The term Madhesh itself is derived from Sanskrit word ‘Madhyadesh’ that implies to the Gangetic plain and the Vitri Madhesh area bordering India on the southern side and spreading north up to the foothill of Siwalik range. The Terai region, which is mostly a flatland, is geographically and culturally distinct from the hills. According to the population census in 2001, it occupies 23 per cent of total area and 48.5 per cent of the population of Nepal. Most of the Terai inhabitants are plains (?) people or Madheshi whose religious traditions, language, caste system, food, style of clothing and other social customs and manners are similar to the people of Indo-Gangetic plains in the south.Fridrich Gaige (1975) used the terms ‘hill people’ and ‘plains people’ living in Terai districts, and defined a) “plains people are those who speak any one of the plains languages as their mother tongues or first language, whether they were born or lived in the plains or hills” the plains languages being Maithili, Bjojpuri, Awadhi, Urdu, Hindi and Bengali, and dialects of these languages used by Janjati groups, and b) “hill people whose mother tongue or first language is one that predominates in the hill region of Nepal such as Nepali, Newari, Magar, Gurung, Rai and others.Madhesh has a long historiography dating back to the kingdom of Vaideha or Mithila established in eastern to central Madhesh and a part of the present day north Bihar, India (Malangia, 1997). In the mid western Madhesh, Shakya kings ruled in 600 BC, the Buddha belonging to the Shakya dynasty was born in 563 BC. Similarly, kingdoms were established in Simraungarh in the present day Bara district. In Madhesh, several kingdoms were established and ruled by many dynasties (Thakur, 1956). These states perished with time and were abandoned and the land converted into forests. Gaige (1975) concluded: “the ancient and medieval history of this region is a cyclic one in which men and forests have dominated in turns”.The archeological studies through ancient arts, artifacts and monuments and excavation of historic sites (as in the case of Lumbini) of Madhesh, have not been done so far. Such studies would tell the ancient history of this region. Unlike the detailed historical study and research of Kathmandu Valley and other hilly regions, the Pahadi scholars and historians have never given any importance to the history of Madhesh and completely ignored the region. A few Madheshi historians and scholars who, due to lack of resources, have not yet studied the complex ancient history of Madhesh. In recent decades, Kapilvastu, the birth place of Lord Buddh, received worldwide recognition and support for meaningful excavation and detailed study and renovation of key sites.After the unification of Madhesh in Nepal by Prithivi Narayan Shah in 1769, its border was again re-drawn by the Sugauli Treaty concluded between British India and Nepal in 1816. The treaty scattered the people in Madhesh across the boarder that divides India and Nepal internationally. The Madheshis have ever since been divided till this day. (Singh, Amresh 2004, Restructuring of Nepali State: A Madheshi Perspective)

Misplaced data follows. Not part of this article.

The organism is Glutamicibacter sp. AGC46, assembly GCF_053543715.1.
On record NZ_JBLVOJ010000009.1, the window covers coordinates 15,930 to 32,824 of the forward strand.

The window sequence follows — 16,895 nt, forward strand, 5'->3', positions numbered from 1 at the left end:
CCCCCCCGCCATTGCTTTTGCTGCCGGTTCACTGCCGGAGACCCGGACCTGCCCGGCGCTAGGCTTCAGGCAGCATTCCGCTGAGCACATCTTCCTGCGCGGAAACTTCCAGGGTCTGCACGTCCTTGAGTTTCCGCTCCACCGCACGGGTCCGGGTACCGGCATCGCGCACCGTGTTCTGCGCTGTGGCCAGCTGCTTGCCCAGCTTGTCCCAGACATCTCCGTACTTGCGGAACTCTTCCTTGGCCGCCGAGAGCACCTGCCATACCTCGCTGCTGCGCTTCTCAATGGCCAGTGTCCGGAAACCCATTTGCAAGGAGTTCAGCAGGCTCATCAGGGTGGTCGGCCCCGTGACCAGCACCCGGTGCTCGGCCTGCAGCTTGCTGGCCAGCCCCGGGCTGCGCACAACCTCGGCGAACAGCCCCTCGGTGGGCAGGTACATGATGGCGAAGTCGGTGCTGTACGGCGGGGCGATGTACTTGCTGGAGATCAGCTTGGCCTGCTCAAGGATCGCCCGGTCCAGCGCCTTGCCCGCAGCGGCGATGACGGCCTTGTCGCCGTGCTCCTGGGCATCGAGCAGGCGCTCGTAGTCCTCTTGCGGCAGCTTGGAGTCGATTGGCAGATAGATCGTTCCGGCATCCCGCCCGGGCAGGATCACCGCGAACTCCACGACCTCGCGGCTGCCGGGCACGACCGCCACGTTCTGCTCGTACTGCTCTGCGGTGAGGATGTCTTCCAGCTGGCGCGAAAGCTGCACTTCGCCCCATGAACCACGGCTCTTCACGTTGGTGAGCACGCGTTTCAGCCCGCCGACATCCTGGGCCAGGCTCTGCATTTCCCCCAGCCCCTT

Area and Population

The total land area in the 20 Terai districts is 34,109 sq km which accounts for 23.1% of the country’s total area (Table 1). In 2001, 48.4% of the country’s total population of 23.2 million lived in Terai districts with a density of 329 persons/sq km. Terai plain and Vitri Madhesh together cover 15.6% of the country’s total area.

Madheshi Issues

Exclusion of Madhesh and Madeshis Social Exclusion

Social exclusion is defined as “the inability of our society to keep all groups and individuals within reach of what we expect as a society and the tendency to push vulnerable and difficult individuals in the least populous places”.


‘Until 1958, Terai residents (plains people) as well as Indians were required to stop at the border town of Birgunj to obtain passport before proceeding to Kathmandu. Passports were then checked at Chisapani Garhi on the route to Kathmandu. Before 1951, one’s nationality appears to have been determined primarily on linguistic basis. Nepalese subjects were the “hill folks” who spoke Nepali or hill languages such as Newari, Magar and Gurung etc. For this reason passports were not required for people traveling to Kathmandu valley from the eastern or westerns hills.’ (Gaige: 88). Thus, in early 1950s language was the major factor for separating as well as discriminating Madheshi as outsider. This mindset continues until now.


People living under absolute poverty line in Nepal are currently estimated to be 31%. However, about 46% of Dalits, 41% of Muslims and 33% of indigenous Janjati population are below the poverty line (World Bank, 2006). Together these three major ethnic groups have 52.6% of the total Madheshi population. The rest 47.4% of the Madheshi people have lower poverty level. The above poverty data indicates that a large proportion of Madheshi households are excluded from the mainstream development. Poverty itself is the main factor of exclusion; the poor people could not afford basic education, primary health care, sanitation practices and decenthousing.The data and information so far available (Per Capita Budget Allocation and Primary Sector Development Index, Source: Sharma and Shah 2002- New ERA, ICIMOD 1997) indicate that the Terai districts having higher proportion of Madheshi population have much lower socio-economic index values compared to districts where hill people are in dominance. Government and political institutions have been advocating and focusing poverty reduction program mostly in the hills and mountains, and they have been convincing the donors that only the hills and mountains have large number of poor people (Source required for this statement). It appears that until now, the politicians, policy makers, decision makers and national planners who are themselves hill origin people have ignored the socio-economic development issues of Madhesh. The fact is that the Madheshi people are not in the right place and their voices are not heard or considered.